Where does the Etihad Rail project stand with regard to construction, timelines, and phases? How are project awards given?
BOWKER: In terms of overall timelines, the project has been divided into three phases. The first phase is currently out to tender now. We are in the process of evaluation. We hope to be able to place the contracts for stage one, which is 264km of the total railway, before the end of the year. The other two stages are in engineering and design, so they are following on behind and the whole program spreads out over the next 6 or 7 years. Our process for project awards is a very transparent and a very open tendering process. We have invited companies from around the world and the level of interest in this project has been absolutely enormous. Many companies have submitted tenders and expressions of interest. We go through the evaluation and we take it through our internal governance process and then we will make an announcement in due course. It is a process where everybody that is qualified and capable has an opportunity to participate.
Where do projections stand for passenger numbers and the flow of goods?
BOWKER: We have done studies on the traffic projections for the railway. In terms of freight and cargo, we expect that by the time the railway has been opened in 2020 or 2030, we could be looking in the order of 50m tons of freight, which is a substantial amount for a new railway in an industry that is new to the country. We have done quite a lot of work on the passenger projections. Overall, we believe the railway will have a major contribution to the social and economic infrastructure of the country.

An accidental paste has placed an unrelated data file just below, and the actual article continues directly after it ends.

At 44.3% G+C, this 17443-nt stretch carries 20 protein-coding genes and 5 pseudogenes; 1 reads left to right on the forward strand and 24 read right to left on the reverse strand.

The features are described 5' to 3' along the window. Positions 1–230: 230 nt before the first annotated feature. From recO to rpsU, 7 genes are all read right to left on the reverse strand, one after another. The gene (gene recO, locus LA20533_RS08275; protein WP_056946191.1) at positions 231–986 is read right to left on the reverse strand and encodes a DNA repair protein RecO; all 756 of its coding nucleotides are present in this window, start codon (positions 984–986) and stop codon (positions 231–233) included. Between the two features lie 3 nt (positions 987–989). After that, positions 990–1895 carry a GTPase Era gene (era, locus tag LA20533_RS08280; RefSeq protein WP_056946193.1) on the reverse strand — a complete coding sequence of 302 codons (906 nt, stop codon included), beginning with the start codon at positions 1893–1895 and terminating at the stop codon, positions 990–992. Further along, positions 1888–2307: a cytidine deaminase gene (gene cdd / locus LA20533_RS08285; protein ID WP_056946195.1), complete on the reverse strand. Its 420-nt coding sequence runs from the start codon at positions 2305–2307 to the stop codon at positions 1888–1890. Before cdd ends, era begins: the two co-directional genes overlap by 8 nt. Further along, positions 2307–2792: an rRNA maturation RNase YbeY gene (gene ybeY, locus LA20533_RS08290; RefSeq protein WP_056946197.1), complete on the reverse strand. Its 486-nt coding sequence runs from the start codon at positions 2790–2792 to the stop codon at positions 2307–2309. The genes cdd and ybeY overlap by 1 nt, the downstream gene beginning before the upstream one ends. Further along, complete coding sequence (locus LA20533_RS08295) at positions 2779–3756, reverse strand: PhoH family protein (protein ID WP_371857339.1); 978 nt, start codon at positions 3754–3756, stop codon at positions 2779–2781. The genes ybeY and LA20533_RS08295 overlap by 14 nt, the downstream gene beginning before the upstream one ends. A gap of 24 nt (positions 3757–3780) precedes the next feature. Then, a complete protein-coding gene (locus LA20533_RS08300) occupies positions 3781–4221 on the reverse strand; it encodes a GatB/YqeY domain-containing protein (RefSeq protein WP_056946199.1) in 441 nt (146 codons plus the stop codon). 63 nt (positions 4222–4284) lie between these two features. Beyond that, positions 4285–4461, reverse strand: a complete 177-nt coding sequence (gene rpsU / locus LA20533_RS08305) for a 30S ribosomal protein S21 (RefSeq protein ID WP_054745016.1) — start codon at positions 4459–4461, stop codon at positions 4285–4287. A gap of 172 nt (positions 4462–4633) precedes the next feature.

Where does the consortium of companies involved in the project come from? What types of expertise are they providing?
BOWKER: The countries that have shown interest are those that have a strong history of railway operation. It won’t come as a surprise that North America, all of Europe, India, China, Australia, Korea have all shown interest in this. This really is a mark to show the level of railway development that is going on in the Middle East at the moment. In terms of technology, we are going for tried and tested methods. The technology is based on well-proven international standards from North America or Europe. A very important feature is that this is a very tough environment in which to build a railway. So the consortium will be working with local companies here inside the UAE who have terrific experience dealing with the desert, the heat, and the sand. In terms of specific companies, have a look at the who’s who in railway construction and you will probably find them there.
What kind of investment does the Etihad Rail project represent in total?
BOWKER: In terms of total investment, we are probably looking in the order of AED 40bn ($10.9bn). It is a very significant investment for anybody, but it is probably a good time to be investing in infrastructure at the moment because the world construction markets are perhaps a bit more keen to be involved than they would have been a few years ago. We have to make sure we have a viable business case that incorporates all of that. We are obliged to justify everything we do. The overall business case for this project economically, financially, and socially, is very strong.